And if there's one take away from this post, that's it. Some things will work and you will cling to them for support. Some things won't, and you'll abandon them on neighbors' stoops for someone else to use. Nothing makes parenting a tiny human easy, but a very few things make it easier. You just have to find what those things are. More often than not, it's not very many things at all. For me and for now, the solution to a diaper bag has been using an old tote and stuffing it full of pouches.

*I can't find our exact wet bag or seller on Etsy anymore, but a quick search for "cloth diaper wet bag" (or a similar combination of words) will get you lots of similar options. Found it!

More baby proof posts, HERE.

shake the wintertime blues: museum hop.

1.19.2015

Days boasting wintry or summery extremes are my favorite ones to go museum hopping. Inside the climate-controlled walls of the museum, I can last for hours when I might otherwise succumb to frost-bite or heat exhaustion or cabin fever. And watching the rain stream off the glass window at the Temple of Dendur yesterday, I was convinced we'd found the coziest spot in the city.

This past weekend, we did something that we don't do nearly enough and made it a two-musuem weekend. On Saturday, we took advantage of a Christmas present from my mom and dad and made our way to the Matisse Cut-Outs at MoMA. And on Sunday we headed to the Met to see Madame C├ęzanneDeath Becomes Her, and to sneak a peek at the new Cubism exhibit. All Junebug approved. (Well, except for that last one, which did require a race-through and lots of lullaby humming.)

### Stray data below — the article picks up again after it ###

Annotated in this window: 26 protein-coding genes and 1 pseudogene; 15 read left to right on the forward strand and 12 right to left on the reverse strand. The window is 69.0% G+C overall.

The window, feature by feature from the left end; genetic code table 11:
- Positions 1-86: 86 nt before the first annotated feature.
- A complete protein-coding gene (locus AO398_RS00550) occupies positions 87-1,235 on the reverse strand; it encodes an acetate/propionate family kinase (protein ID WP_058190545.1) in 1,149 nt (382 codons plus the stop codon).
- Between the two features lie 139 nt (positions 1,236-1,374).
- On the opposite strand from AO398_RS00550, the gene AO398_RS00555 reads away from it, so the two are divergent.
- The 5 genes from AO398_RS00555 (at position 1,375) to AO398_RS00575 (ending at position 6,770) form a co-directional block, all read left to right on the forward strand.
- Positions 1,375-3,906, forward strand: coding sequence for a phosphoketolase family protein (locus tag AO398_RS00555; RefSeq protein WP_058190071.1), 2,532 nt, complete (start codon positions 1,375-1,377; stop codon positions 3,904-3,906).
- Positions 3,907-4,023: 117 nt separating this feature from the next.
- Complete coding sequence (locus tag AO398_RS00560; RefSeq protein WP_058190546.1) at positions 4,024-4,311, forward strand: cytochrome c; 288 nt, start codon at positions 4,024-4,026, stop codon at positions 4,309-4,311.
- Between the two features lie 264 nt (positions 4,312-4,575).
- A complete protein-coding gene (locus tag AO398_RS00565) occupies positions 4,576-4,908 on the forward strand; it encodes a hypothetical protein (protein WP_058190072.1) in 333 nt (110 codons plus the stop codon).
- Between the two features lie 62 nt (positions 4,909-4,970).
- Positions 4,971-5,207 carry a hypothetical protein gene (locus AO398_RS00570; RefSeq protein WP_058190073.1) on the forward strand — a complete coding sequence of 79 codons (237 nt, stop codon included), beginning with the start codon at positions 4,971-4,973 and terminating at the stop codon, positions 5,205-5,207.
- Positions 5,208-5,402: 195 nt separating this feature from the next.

A few tips for wintery museum hopping:

1. Choose an exhibit or two. James and I used to do marathon museum visits, but with Junebug in tow, we've found that it's more pleasant for everyone if we set our sights just a little bit more modestly and plan to really enjoy one or two exhibits instead of trying to see everything.

2. Bring your baby. The only caveat is that museum goers of grandparent age will be so distracted by the baby that they might very well wander from gallery to gallery missing all of the art and none of the gummy-smiled drool. If you go to two museums in as many days, you might find that you're visiting with the same crew of delighted grandparents and everyone involved might just about faint from happiness.

3. Keep up the blood sugar. At the risk of sounding like a petulant 10-year-old, I'll admit that I can get a little cranky when my blood sugar dips, so I like to plan museum trips for the hours right after lunch, and then to finish them off with a big slice of cake, or a sugary cappucino. Relatedly: Sneak into a quiet gallery with a bench for a little milk break. No one will be the wiser, except for the baby who will be 10,000 times more delightful all milked up.

If you're worried that you won't be able to last long at a museum with a baby, or, you know, with low blood sugar, here's a partial list of museums in New York that offer reduced or free admission. Afterall, an hour at a museum on a wintry day is an hour spent out of the house, which is the point.

The Met - $25 suggested donation
MoMA - Free: Fridays, 4 pm - 8 pm
The American Museum of Natural History - $22 suggested donation
Cooper-Hewitt - Pay-What-You-Wish: Saturdays, 6 pm - 9 pm
The New Museum - Pay-What-You-Wish: Thursdays, 7 pm - 9 pm
The Guggenheim - Pay-What-You-Wish: Saturdays, 5:45 pm - 7:45 pm

More posts on shaking the wintertime blues, HERE.

Photos from Instagram (his/hers).